Demme (seen here in 1993 on the set of Philadelphia) won his first and only Oscar for directing The Silence of the Lambs
Courtesy TriStar Pictures
By Stephanie Zacharek
May 4, 2017

There are plenty of modern-day directors who are cool, as Jonathan Demme was, and some who perhaps have as much heart. But no one else has shown such perfectly balanced proportions of both.

In obvious ways and in subtle ones, Demme, who died on April 26 at age 73, approached every project with an unapologetically liberal bent and, even more important, with supreme compassion for the off-kilter beauty of everyday Americans. You can see that in movies like 1993’s Philadelphia, one of the first Hollywood films to deal openly with AIDS and homophobia, and 1977’s Handle With Care, about a group of people in small-town Nebraska whose lives intertwine in a kind of rambunctious mess. Demme created characters who take chances, who define themselves two and three times over–like Lulu (Melanie Griffith) in 1986’s Something Wild, a hot ticket in a flapper’s bob who kidnaps straitlaced banker Jeff Daniels, whisking him off on a crime spree. His career was a kind of coffee shop where everyone could come together and find something to talk about, or laugh about.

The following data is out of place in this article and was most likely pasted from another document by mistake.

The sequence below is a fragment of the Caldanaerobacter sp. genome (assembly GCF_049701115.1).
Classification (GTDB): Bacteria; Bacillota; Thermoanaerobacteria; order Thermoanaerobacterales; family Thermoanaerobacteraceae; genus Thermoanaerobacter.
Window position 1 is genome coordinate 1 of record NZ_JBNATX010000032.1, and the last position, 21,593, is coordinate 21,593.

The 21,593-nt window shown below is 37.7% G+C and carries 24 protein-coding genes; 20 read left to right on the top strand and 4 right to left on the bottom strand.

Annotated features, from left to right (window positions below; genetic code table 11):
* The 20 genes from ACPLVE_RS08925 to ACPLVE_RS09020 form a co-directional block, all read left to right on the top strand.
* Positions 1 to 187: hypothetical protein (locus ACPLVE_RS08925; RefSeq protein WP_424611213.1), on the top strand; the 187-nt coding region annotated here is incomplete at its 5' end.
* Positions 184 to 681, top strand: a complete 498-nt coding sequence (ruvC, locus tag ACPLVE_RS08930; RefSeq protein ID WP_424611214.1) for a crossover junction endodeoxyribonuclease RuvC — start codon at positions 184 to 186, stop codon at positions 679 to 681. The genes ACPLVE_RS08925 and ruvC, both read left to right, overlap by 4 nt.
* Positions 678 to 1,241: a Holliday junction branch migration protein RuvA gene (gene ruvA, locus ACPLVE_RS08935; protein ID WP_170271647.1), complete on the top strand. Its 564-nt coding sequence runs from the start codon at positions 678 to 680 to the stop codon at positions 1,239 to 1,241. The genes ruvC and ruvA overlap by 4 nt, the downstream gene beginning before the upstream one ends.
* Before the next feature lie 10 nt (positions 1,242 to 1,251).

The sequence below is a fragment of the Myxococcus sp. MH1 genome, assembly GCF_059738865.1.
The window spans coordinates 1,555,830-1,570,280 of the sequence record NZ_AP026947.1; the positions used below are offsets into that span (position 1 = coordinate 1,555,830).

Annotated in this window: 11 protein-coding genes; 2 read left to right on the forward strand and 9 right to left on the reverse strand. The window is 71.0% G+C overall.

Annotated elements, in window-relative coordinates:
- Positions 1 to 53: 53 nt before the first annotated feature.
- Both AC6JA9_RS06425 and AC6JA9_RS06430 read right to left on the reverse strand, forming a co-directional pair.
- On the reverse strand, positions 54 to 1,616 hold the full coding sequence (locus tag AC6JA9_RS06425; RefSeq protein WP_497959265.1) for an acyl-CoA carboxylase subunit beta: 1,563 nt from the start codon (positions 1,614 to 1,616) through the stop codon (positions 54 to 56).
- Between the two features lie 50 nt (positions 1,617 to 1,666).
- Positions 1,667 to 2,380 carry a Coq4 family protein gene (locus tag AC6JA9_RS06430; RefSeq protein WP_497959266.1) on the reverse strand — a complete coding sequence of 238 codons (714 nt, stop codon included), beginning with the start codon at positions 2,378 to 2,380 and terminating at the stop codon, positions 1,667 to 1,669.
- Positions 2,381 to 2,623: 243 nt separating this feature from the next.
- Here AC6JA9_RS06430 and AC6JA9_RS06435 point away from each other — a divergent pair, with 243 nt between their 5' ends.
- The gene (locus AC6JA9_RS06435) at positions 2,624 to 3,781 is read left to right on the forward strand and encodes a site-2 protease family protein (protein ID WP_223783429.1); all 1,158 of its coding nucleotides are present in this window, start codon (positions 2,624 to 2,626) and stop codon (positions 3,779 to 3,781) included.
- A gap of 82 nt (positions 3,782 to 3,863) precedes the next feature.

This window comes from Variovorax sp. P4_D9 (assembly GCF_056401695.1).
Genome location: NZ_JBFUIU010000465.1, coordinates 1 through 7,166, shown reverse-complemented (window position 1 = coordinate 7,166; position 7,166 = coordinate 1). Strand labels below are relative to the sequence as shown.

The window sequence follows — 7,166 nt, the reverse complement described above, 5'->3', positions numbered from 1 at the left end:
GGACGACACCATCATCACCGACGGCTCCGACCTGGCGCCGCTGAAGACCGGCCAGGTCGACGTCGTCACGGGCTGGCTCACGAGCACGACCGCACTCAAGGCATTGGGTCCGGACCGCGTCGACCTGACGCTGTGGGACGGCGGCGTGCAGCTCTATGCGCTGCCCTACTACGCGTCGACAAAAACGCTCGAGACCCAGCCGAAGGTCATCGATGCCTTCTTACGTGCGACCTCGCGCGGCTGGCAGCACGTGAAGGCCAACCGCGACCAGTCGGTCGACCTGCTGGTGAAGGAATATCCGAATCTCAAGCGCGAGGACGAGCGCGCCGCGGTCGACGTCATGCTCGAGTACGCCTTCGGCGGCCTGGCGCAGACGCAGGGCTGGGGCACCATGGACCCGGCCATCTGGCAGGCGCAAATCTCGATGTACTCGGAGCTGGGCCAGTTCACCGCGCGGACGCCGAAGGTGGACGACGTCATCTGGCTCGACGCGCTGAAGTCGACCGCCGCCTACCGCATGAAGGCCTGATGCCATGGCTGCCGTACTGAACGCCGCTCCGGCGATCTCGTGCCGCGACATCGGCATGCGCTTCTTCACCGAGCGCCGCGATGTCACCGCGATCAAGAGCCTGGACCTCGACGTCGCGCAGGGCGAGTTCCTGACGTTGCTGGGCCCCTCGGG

Sure, we have only one life to live. But even though we’re fond of telling ourselves that life is short, in reality–if we’re lucky enough to live a normal life span–it’s actually quite long, or at least capacious. Demme’s films, at their best, assured us that there was always room for more–more wildness, more heartbreak, more work, more joy, more love. He was unfailingly generous with us, his audience, and he sought to bring us closer rather than divide us. Maybe that’s why it hurts so much to lose him.

This appears in the May 15, 2017 issue of TIME.

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